This study explores the transnational history of social work and, as a case study, examines the movement of social work research between Germany and Mandatory Palestine in the 1930s and 1940s. This transnational circulation of knowledge and ideas was driven by a group of German-Jewish social workers who migrated to Palestine and helped establish the profession in the new country. Particular attention is paid to early professional schools of social work, which served as hubs for knowledge circulation and laid the academic foundations of social work long before the discipline found its final form. To study this translation process, this article analyses research activities at Alice Salomon’s Academy for Social and Educational Women's Work in Berlin and Siddy Wronsky’s School of Social Services in Jerusalem. Both institutes were influential in establishing the profession in their countries and closely linked the emerging social work training and research. As a transnational research team, we approached and analysed these activities through archival files and documents in Israel and Germany. This analysis is framed by assumptions about the transnational translation of knowledge and, to add context, presents findings on the origins of social work in both countries and its societal embeddedness.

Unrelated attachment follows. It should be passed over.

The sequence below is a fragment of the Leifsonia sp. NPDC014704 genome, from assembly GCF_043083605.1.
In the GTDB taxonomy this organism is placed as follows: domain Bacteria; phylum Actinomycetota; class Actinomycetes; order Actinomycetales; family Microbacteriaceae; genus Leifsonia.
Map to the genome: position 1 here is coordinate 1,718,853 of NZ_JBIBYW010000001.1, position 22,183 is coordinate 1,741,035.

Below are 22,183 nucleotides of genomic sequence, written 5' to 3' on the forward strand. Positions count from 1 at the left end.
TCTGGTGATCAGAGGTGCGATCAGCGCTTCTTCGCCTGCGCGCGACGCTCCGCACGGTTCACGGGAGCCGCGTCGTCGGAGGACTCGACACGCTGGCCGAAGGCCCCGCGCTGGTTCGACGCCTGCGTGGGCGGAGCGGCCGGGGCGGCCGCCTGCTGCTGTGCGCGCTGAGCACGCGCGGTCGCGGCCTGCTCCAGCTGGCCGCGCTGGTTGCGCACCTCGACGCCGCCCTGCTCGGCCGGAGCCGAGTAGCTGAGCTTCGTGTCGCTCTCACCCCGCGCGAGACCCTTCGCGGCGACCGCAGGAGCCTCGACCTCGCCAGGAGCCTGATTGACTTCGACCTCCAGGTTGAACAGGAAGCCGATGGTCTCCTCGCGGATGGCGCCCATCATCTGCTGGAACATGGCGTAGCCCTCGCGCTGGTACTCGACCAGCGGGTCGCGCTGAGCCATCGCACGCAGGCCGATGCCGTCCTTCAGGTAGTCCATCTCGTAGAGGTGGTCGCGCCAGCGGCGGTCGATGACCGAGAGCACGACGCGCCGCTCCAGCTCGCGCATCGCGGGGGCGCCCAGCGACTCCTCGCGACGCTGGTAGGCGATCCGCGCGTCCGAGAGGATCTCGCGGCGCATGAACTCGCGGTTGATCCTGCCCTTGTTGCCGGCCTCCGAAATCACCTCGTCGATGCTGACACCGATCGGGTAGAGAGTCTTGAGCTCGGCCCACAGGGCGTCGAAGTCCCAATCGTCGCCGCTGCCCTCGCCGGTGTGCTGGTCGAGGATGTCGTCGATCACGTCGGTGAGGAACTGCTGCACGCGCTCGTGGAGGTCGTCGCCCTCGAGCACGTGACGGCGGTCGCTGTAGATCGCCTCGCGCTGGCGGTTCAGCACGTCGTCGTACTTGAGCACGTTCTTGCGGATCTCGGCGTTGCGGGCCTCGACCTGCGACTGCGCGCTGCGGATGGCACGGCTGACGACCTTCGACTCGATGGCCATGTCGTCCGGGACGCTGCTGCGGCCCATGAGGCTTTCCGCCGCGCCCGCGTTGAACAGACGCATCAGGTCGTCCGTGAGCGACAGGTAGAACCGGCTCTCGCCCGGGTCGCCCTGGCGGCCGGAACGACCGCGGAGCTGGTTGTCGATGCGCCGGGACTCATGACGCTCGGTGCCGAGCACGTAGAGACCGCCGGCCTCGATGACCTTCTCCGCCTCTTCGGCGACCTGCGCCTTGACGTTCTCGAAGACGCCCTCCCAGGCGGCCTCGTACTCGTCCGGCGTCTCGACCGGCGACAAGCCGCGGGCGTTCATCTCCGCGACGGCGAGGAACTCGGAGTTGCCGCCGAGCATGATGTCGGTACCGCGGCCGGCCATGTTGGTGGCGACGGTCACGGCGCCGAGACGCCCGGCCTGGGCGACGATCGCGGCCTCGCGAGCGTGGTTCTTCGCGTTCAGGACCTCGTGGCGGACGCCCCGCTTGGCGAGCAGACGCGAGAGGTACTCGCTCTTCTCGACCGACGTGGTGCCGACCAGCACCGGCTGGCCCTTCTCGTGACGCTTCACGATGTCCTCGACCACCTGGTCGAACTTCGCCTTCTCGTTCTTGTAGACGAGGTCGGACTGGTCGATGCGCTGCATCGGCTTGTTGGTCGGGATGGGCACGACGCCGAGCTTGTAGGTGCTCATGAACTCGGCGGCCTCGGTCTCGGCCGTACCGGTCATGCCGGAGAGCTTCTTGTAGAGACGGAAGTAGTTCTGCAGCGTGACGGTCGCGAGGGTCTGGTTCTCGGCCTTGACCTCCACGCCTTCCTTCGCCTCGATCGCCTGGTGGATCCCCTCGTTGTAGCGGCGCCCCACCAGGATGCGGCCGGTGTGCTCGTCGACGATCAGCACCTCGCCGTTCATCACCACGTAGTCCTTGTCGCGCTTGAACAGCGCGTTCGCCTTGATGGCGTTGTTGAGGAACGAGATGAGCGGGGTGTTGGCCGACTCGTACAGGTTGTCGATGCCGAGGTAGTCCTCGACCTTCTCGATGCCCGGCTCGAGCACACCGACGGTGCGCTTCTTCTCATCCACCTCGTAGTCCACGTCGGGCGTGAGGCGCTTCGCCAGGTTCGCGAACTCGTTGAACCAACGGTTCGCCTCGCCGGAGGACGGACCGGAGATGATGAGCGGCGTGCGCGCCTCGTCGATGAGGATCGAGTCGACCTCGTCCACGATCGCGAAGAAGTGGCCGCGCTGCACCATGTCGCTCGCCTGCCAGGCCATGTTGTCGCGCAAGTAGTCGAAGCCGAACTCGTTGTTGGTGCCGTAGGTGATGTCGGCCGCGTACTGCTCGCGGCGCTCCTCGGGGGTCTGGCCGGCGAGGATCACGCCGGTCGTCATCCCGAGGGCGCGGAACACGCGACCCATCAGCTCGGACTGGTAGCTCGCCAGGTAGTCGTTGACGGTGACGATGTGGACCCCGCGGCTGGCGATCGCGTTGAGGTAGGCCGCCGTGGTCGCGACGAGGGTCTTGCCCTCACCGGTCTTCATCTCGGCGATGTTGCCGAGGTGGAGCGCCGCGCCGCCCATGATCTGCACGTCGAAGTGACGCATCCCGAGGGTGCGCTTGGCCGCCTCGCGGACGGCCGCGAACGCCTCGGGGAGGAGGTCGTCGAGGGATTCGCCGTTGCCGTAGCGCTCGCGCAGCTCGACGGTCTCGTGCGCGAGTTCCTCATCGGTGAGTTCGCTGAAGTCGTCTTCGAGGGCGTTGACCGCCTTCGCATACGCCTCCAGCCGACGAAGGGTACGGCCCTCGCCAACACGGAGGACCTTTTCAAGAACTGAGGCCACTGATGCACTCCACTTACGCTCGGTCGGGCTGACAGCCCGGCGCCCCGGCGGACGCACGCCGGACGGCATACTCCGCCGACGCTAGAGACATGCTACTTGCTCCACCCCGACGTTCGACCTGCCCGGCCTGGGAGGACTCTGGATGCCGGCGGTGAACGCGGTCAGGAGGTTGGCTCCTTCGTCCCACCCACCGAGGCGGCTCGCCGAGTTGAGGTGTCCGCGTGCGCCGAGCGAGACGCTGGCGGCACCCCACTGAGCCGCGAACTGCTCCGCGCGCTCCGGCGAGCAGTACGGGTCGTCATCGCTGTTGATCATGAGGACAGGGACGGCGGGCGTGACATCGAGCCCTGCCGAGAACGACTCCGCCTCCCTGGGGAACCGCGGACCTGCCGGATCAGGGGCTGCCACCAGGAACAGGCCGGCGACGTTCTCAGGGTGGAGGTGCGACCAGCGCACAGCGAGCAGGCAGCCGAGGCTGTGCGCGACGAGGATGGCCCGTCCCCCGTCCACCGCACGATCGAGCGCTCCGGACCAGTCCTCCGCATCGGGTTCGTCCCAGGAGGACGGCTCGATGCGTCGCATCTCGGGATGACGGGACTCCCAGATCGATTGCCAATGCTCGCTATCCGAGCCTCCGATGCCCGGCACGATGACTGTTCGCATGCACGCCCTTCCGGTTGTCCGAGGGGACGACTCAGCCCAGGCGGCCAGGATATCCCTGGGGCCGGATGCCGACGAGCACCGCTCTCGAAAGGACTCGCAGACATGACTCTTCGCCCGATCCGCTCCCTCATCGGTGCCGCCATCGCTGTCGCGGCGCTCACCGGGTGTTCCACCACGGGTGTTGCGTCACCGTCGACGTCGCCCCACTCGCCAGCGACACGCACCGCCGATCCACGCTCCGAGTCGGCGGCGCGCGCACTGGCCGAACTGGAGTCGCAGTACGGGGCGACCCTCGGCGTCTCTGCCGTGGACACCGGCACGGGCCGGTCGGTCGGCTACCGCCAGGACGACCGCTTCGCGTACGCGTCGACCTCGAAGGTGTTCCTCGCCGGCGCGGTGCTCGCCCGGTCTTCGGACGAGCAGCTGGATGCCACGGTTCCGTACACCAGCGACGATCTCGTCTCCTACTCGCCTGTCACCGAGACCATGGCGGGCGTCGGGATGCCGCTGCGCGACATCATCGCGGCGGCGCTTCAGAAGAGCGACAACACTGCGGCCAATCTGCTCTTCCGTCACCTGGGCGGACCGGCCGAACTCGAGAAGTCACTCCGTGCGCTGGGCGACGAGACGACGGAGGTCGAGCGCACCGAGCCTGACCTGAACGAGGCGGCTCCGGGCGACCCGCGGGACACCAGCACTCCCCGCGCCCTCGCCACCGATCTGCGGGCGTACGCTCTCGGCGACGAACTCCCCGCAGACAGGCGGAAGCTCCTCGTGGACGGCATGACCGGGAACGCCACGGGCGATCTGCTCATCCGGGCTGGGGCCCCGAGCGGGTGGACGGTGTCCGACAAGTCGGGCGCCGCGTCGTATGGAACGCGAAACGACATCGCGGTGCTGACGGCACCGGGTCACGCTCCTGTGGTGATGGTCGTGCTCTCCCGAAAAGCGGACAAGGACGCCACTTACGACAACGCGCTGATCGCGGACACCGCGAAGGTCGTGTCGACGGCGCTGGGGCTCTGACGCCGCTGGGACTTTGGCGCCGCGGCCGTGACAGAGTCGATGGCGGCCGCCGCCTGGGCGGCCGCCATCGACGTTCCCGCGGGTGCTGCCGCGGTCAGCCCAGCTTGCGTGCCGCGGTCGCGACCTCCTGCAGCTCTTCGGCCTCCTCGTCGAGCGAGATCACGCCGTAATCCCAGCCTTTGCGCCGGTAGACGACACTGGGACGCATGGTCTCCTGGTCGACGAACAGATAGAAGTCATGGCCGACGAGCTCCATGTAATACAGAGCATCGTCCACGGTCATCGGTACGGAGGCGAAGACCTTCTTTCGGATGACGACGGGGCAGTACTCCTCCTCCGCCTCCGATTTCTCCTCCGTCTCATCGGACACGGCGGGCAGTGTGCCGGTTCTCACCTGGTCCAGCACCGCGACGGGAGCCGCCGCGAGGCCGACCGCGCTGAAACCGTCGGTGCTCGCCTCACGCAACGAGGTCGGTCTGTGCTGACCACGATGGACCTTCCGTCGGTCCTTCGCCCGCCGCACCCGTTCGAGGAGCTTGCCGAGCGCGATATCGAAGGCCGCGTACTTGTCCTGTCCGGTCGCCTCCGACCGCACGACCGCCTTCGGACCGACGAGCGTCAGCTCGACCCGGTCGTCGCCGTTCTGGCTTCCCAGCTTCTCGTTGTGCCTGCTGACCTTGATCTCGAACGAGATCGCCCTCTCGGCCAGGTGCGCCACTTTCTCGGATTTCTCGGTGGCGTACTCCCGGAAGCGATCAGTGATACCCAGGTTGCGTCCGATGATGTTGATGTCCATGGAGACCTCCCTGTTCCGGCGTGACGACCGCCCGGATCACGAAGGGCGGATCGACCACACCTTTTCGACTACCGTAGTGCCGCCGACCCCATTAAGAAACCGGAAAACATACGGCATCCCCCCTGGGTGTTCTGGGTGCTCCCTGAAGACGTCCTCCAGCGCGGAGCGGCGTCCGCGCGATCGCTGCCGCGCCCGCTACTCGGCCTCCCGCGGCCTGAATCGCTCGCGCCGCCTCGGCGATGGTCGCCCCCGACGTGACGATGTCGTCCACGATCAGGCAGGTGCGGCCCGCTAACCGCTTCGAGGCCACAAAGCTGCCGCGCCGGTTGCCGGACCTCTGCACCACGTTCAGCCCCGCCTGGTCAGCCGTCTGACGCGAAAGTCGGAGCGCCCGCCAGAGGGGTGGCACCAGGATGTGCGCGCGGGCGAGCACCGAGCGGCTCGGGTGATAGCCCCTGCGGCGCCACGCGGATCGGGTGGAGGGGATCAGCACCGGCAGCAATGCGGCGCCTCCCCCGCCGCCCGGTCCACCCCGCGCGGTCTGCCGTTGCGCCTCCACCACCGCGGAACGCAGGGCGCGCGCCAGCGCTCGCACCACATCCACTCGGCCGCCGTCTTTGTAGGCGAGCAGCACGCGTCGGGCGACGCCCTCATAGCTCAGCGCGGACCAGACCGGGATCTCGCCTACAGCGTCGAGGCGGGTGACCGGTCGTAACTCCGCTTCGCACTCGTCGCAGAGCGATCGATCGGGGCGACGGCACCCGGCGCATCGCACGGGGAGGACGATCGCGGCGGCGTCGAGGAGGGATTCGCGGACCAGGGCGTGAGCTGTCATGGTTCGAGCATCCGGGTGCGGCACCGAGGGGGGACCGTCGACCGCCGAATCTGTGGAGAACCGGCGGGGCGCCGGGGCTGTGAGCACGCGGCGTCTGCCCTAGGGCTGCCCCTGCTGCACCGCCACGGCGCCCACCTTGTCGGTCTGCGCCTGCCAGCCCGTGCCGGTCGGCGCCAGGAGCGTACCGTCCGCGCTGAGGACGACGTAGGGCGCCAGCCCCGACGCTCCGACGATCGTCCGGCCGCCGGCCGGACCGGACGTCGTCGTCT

Mazursky, Nofar/Lau, Dayana (2020): The Emergence of Social Work Research Between Professionalisation and Nation-Building: A Transnational Case Study. In: The British Journal of Social Work, bcaa140